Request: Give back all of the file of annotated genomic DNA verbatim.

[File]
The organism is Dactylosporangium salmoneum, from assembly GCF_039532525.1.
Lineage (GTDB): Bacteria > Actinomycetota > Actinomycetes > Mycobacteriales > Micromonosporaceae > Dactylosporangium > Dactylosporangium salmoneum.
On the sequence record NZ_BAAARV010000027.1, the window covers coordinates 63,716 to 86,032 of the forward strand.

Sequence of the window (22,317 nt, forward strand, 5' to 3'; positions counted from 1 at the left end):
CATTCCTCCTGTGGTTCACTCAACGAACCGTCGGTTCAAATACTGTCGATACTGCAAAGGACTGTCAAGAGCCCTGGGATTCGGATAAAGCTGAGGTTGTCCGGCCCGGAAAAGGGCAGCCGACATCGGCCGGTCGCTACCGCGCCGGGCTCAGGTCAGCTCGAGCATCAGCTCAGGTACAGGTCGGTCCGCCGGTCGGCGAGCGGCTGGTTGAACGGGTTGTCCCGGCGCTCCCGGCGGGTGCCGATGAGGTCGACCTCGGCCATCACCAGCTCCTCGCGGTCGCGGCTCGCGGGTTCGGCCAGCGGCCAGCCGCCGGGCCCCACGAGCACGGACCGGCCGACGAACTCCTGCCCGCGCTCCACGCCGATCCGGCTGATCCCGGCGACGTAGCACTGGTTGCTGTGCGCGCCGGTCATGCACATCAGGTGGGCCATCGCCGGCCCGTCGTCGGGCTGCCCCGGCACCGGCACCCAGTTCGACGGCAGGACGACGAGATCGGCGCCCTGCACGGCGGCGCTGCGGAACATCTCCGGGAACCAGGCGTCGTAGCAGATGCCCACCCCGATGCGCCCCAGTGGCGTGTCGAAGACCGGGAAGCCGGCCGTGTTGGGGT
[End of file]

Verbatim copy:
The organism is Dactylosporangium salmoneum, from assembly GCF_039532525.1.
Lineage (GTDB): Bacteria > Actinomycetota > Actinomycetes > Mycobacteriales > Micromonosporaceae > Dactylosporangium > Dactylosporangium salmoneum.
On the sequence record NZ_BAAARV010000027.1, the window covers coordinates 63,716 to 86,032 of the forward strand.

Sequence of the window (22,317 nt, forward strand, 5' to 3'; positions counted from 1 at the left end):
CATTCCTCCTGTGGTTCACTCAACGAACCGTCGGTTCAAATACTGTCGATACTGCAAAGGACTGTCAAGAGCCCTGGGATTCGGATAAAGCTGAGGTTGTCCGGCCCGGAAAAGGGCAGCCGACATCGGCCGGTCGCTACCGCGCCGGGCTCAGGTCAGCTCGAGCATCAGCTCAGGTACAGGTCGGTCCGCCGGTCGGCGAGCGGCTGGTTGAACGGGTTGTCCCGGCGCTCCCGGCGGGTGCCGATGAGGTCGACCTCGGCCATCACCAGCTCCTCGCGGTCGCGGCTCGCGGGTTCGGCCAGCGGCCAGCCGCCGGGCCCCACGAGCACGGACCGGCCGACGAACTCCTGCCCGCGCTCCACGCCGATCCGGCTGATCCCGGCGACGTAGCACTGGTTGCTGTGCGCGCCGGTCATGCACATCAGGTGGGCCATCGCCGGCCCGTCGTCGGGCTGCCCCGGCACCGGCACCCAGTTCGACGGCAGGACGACGAGATCGGCGCCCTGCACGGCGGCGCTGCGGAACATCTCCGGGAACCAGGCGTCGTAGCAGATGCCCACCCCGATGCGCCCCAGTGGCGTGTCGAAGACCGGGAAGCCGGCCGTGTTGGGGT